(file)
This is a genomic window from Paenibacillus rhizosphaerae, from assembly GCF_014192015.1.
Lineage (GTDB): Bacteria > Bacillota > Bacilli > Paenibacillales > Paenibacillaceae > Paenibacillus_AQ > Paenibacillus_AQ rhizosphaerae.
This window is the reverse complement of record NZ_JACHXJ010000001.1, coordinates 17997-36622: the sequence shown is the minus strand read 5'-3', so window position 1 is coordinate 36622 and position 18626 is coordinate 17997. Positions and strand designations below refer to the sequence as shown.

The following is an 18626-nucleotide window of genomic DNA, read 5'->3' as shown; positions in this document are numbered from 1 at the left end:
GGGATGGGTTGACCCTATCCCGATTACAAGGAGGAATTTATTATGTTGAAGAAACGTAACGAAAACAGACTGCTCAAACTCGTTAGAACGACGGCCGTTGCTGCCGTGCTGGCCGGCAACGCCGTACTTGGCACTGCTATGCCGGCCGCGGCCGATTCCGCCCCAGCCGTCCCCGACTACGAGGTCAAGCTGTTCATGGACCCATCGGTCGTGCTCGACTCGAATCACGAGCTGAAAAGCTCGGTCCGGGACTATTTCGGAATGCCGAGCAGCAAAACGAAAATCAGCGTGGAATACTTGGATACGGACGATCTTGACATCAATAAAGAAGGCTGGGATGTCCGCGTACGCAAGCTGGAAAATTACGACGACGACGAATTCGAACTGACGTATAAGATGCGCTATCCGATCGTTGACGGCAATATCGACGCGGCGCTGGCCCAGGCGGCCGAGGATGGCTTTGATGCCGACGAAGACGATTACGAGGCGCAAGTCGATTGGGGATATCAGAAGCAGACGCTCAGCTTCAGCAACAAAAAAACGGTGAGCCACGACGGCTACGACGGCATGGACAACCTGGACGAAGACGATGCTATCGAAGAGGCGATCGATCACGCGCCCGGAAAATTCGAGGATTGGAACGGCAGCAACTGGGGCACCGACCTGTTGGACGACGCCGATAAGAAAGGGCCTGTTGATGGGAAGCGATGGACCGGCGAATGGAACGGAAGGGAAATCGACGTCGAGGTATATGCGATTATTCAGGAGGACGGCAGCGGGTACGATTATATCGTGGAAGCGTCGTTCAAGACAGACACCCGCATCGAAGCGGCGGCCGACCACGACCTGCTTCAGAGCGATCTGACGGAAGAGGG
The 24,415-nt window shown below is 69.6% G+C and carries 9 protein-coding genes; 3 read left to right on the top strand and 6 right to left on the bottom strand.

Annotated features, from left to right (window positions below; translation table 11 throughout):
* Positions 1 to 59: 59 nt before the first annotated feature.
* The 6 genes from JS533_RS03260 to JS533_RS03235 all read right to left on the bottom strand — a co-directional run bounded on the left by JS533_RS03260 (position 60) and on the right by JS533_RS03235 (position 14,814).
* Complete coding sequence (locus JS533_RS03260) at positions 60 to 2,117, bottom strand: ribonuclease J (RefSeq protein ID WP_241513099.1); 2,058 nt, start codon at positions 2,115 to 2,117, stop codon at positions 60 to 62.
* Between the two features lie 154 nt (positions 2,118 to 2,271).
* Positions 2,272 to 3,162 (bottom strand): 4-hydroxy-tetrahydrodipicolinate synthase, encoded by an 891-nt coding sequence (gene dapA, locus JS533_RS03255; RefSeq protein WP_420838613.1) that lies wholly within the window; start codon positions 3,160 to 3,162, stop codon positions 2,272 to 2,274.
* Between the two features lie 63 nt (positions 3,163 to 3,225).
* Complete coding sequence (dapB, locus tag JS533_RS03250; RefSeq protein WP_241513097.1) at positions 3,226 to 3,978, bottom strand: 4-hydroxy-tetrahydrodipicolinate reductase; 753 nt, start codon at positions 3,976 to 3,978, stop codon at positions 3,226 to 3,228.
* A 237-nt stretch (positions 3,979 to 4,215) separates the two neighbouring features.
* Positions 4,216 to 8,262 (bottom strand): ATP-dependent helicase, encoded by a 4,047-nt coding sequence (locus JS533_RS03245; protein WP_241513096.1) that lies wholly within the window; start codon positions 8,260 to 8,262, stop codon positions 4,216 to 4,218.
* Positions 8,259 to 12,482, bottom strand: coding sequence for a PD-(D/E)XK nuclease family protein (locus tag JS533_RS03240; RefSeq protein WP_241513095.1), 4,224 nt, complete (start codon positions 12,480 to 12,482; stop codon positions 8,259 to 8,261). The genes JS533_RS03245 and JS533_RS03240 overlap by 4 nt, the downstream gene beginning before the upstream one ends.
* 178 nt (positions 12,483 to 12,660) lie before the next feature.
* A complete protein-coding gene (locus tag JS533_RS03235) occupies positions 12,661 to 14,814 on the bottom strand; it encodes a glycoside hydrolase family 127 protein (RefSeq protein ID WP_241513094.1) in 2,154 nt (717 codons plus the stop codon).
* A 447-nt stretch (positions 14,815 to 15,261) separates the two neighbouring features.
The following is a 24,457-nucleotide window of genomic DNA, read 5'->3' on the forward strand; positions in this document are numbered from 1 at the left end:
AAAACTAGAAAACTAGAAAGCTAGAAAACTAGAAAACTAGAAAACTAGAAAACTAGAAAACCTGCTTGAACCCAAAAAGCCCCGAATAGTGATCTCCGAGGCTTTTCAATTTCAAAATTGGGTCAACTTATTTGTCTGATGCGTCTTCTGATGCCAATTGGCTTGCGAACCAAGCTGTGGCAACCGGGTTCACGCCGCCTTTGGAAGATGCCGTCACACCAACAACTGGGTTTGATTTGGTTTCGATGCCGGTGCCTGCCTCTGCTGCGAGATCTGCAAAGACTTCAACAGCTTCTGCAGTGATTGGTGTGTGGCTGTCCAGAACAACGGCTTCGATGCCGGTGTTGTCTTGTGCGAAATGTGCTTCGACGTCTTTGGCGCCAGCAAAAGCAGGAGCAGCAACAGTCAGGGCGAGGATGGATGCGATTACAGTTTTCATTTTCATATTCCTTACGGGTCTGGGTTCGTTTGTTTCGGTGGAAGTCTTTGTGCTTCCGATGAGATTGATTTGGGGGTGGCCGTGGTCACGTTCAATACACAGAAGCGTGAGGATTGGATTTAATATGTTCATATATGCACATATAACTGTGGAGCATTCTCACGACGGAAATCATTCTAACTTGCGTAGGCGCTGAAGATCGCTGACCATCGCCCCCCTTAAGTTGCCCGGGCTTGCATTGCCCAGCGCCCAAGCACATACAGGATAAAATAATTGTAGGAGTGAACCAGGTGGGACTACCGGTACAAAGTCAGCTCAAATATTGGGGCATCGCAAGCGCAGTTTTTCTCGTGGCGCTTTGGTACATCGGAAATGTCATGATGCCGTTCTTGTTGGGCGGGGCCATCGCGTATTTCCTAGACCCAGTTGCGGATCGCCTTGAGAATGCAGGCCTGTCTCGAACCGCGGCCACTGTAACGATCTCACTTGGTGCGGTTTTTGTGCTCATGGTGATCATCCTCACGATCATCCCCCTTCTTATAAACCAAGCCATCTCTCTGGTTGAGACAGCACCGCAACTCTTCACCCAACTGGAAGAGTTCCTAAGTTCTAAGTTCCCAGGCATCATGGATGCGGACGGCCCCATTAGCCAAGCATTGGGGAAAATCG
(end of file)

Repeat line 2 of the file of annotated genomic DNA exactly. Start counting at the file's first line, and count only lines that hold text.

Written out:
Lineage (GTDB): Bacteria > Bacillota > Bacilli > Paenibacillales > Paenibacillaceae > Paenibacillus_AQ > Paenibacillus_AQ rhizosphaerae.